A new case from the Ontario Superior Court has ruled that the
costs associated with pruning and maintaining trees growing on
property lines should be shared between owners of neighbouring
properties, and municipalities must take this principle into
account in issuing maintenance orders against homeowners.
In Laciak v. Toronto (City), 2014 CarswellOnt 2369, Himel J. set
aside an order issued by the City of Toronto when it was only
issued against the property owner on whose property the majority of
the tree was growing.
The City had received a complaint about a large Carolina Poplar
in a residential backyard in Toronto's High Park neighbourhood.
The arborist who attended the property found that approximately 30%
of the tree was dead or decaying, and that it posed a potential
hazard. As a result, a property standards officer issued a
maintenance order under the Building Code Act.
The property owner complained that she should not be solely
responsible for the cost of maintenance since the tree's roots
were on two neighbouring properties, in addition to her own.
The property standards officer responded by issuing orders
against the two abutting property owners as well. However, these
two owners successfully appealed their orders to the City's
Property Standards Committee. The appellant's order, however,
was confirmed by the Committee, and she appealed to the Superior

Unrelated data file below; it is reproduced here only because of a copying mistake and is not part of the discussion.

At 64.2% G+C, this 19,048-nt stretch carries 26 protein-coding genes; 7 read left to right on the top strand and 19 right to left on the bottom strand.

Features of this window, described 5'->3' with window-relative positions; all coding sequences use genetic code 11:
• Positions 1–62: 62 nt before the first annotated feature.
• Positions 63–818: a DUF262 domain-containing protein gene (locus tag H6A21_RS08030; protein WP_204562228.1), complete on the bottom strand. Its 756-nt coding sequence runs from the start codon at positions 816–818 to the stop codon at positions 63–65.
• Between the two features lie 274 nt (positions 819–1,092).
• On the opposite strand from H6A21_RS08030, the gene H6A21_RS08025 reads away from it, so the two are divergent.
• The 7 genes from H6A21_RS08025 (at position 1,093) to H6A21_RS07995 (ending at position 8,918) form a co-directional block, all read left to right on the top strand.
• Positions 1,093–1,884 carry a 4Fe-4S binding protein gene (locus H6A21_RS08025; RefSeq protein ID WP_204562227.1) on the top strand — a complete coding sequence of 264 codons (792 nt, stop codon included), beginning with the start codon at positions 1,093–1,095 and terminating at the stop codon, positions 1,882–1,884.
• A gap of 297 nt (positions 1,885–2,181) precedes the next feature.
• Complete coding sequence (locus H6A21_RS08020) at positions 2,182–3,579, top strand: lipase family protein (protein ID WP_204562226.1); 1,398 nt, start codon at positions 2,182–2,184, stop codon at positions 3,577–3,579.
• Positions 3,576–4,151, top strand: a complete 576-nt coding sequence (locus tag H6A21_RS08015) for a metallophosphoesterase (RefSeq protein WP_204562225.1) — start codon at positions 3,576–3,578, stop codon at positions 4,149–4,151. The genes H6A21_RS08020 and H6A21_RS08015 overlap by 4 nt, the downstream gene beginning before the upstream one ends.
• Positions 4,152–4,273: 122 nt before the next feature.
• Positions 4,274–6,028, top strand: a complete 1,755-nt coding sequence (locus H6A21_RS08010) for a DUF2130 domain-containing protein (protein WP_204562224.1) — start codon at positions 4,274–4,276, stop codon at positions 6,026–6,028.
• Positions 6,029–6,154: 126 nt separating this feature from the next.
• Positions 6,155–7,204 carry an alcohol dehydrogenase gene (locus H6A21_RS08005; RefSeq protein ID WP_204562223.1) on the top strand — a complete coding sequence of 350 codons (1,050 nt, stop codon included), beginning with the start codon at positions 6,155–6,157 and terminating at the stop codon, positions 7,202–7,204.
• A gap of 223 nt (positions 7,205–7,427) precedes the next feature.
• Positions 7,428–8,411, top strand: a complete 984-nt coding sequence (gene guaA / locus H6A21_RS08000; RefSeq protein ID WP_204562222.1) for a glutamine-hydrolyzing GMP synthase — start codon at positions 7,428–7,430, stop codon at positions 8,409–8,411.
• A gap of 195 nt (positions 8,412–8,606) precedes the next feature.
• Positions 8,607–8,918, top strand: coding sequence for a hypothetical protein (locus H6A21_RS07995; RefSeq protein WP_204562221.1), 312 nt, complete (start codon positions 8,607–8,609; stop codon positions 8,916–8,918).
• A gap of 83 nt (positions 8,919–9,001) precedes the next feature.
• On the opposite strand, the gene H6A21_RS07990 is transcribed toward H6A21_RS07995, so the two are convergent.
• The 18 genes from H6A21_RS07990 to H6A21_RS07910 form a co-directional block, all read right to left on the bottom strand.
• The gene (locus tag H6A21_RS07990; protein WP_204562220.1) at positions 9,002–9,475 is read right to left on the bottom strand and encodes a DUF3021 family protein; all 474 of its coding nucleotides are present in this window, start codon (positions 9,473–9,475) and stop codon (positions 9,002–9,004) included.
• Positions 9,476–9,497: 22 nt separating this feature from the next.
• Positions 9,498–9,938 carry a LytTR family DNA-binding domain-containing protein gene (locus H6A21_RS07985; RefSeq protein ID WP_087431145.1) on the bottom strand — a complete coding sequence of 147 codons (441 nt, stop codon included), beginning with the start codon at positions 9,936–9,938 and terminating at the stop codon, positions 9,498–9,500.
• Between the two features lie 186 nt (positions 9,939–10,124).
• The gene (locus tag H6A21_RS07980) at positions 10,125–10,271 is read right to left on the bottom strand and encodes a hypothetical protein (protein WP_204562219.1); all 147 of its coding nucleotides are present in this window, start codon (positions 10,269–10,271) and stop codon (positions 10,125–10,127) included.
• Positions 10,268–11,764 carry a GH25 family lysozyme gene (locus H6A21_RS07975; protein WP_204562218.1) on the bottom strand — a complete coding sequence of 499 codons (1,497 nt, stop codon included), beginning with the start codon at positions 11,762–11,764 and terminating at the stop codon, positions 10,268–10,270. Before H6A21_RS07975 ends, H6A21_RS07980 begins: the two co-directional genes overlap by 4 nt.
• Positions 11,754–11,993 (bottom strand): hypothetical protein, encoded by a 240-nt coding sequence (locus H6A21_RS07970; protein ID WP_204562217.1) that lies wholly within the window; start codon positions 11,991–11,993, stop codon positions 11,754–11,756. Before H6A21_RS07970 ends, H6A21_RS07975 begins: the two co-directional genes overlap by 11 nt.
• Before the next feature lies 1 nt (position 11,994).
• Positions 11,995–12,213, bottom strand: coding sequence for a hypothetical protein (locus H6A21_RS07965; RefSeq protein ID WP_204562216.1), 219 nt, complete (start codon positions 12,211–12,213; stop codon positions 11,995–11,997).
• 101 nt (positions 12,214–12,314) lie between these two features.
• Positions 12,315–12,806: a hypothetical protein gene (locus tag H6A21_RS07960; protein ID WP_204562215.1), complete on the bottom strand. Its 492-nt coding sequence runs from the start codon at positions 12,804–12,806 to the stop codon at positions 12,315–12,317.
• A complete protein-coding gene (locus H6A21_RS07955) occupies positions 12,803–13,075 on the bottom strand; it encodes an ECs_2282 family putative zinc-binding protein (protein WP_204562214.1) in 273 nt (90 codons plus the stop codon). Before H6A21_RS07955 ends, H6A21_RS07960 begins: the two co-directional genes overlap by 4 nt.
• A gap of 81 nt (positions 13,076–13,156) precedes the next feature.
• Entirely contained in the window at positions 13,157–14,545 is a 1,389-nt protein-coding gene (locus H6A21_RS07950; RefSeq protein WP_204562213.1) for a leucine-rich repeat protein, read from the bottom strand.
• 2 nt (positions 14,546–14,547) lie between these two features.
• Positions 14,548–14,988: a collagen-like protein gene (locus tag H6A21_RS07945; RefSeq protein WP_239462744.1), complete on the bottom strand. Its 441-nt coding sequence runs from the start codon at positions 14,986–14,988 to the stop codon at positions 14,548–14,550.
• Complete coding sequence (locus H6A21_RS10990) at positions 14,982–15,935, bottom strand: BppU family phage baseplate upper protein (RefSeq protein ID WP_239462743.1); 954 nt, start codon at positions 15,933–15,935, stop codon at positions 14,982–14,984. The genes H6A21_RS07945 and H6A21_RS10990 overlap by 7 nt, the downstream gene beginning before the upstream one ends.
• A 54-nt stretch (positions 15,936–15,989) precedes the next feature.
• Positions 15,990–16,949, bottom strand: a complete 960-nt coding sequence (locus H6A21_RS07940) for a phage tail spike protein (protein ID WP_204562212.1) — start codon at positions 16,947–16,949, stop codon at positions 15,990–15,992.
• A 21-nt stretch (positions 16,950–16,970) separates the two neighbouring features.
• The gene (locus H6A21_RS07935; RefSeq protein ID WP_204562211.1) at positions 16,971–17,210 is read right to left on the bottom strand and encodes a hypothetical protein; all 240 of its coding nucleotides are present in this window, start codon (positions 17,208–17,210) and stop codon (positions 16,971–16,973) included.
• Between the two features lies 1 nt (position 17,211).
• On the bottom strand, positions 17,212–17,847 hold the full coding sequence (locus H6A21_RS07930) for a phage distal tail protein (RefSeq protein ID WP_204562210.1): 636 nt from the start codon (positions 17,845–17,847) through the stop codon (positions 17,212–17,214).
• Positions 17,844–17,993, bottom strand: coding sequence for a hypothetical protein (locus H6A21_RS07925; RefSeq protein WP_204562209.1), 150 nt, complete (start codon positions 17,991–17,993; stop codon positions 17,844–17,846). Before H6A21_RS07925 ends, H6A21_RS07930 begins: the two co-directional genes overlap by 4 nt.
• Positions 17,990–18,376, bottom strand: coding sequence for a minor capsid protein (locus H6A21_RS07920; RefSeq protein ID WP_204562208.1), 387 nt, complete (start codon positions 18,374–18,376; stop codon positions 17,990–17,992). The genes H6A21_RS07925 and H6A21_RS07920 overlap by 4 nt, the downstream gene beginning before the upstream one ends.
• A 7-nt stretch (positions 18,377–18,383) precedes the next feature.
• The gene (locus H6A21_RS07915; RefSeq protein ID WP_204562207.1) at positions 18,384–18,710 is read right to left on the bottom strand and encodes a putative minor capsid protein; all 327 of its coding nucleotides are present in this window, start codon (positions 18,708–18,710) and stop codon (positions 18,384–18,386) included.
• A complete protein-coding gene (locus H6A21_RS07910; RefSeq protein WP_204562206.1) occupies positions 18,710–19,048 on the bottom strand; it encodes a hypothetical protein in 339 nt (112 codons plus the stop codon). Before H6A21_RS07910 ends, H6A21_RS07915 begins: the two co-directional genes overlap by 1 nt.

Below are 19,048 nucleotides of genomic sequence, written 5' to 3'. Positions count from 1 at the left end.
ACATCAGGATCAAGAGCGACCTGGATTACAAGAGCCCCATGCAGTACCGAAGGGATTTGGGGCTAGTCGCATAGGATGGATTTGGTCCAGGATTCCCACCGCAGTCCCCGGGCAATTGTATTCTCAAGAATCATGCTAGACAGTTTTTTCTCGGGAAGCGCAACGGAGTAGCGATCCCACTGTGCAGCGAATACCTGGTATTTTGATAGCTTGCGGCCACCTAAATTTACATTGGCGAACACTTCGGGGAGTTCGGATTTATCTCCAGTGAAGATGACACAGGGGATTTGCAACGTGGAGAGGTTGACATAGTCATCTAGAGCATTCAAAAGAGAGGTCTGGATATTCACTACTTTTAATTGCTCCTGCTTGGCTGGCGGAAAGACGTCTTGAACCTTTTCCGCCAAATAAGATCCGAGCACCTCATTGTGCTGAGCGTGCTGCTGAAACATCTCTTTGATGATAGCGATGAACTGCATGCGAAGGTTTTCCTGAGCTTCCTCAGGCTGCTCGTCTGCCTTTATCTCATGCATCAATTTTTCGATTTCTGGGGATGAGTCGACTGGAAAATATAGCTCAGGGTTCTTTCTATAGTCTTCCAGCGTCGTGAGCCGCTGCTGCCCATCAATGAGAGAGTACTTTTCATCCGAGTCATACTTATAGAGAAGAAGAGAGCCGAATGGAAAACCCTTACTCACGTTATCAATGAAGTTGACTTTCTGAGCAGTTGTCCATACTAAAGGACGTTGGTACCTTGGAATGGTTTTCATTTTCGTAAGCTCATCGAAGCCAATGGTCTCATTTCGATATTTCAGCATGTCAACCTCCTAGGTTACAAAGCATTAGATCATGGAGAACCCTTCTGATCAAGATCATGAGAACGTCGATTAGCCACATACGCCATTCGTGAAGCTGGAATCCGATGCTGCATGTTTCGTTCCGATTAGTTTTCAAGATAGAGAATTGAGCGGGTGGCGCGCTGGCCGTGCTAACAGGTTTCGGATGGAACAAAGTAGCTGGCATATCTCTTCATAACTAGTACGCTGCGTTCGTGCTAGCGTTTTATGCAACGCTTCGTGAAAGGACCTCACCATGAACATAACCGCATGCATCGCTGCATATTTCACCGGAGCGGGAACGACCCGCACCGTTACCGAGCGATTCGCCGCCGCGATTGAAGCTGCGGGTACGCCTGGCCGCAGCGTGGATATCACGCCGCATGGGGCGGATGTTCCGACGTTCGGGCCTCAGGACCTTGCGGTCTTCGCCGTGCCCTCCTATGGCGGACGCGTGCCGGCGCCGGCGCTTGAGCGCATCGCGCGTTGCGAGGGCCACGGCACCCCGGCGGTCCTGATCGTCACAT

Interestingly, in this case, at the time the arborist inspected
the tree, it was entirely within the fenced-in area of the
appellant's backyard. However, at some point throughout the
dispute over who should pay to have the tree pruned, a survey was
conducted and three new fences were built on all three properties
which now intersect with the tree.
Himel J., following last year's Ontario Court of Appeal
decision in Hartley v. Cunningham, held that trees with trunks
growing across property lines are common property, and that the
relevant part of the trunk is where the tree meets the roots. As a
result, she set aside the order against the appellant requiring her
to have the tree pruned, concluding:
 On the evidence before me, I am satisfied that the tree may
be commonly owned by the three properties abutting and that the
order of compliance requiring the cost of all the maintenance of
the tree to be borne by one homeowner must be set aside in these
circumstances. It will be for the City to take whatever steps it
deems necessary to address the issue of repair of the tree with all
the owners, having considered the current state of the tree, the
advice of the arborist, whether or not any portions of the
maintenance required can be attributed to a particular owner
because of where the branches overhang and the recognition of the
fencing that now exists surrounding the tree. Evidence of the
position of the owners of the abutting properties about the
maintenance of the tree should be before the Committee.
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Russell v. Township of Georgian Bay provides a useful reminder of the fact that while municipal officials sometimes appear to hold all of the cards in disputes with home owners, that is not always the case.
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